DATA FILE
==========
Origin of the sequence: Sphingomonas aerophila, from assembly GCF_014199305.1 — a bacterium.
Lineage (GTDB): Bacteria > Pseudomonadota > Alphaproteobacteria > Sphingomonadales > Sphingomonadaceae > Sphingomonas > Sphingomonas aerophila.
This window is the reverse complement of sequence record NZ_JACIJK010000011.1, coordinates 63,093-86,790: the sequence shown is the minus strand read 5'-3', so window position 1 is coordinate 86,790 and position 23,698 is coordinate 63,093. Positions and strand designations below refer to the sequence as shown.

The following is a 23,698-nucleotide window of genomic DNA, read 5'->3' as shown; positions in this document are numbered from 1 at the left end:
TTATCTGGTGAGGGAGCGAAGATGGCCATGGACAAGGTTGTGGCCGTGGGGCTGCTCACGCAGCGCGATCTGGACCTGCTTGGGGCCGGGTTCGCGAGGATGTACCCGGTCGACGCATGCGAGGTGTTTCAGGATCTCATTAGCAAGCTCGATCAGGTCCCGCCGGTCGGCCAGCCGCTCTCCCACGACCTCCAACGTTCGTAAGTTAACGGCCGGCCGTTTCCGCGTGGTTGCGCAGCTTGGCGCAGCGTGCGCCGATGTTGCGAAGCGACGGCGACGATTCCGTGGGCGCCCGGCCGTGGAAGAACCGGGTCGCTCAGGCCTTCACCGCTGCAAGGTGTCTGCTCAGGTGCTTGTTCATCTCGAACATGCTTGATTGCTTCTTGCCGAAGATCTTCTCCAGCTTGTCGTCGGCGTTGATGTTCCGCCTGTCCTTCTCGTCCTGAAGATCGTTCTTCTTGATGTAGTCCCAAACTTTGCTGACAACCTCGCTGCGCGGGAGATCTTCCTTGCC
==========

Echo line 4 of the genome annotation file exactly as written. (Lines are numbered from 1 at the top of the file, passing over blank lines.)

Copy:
The following is a 23,698-nucleotide window of genomic DNA, read 5'->3' as shown; positions in this document are numbered from 1 at the left end: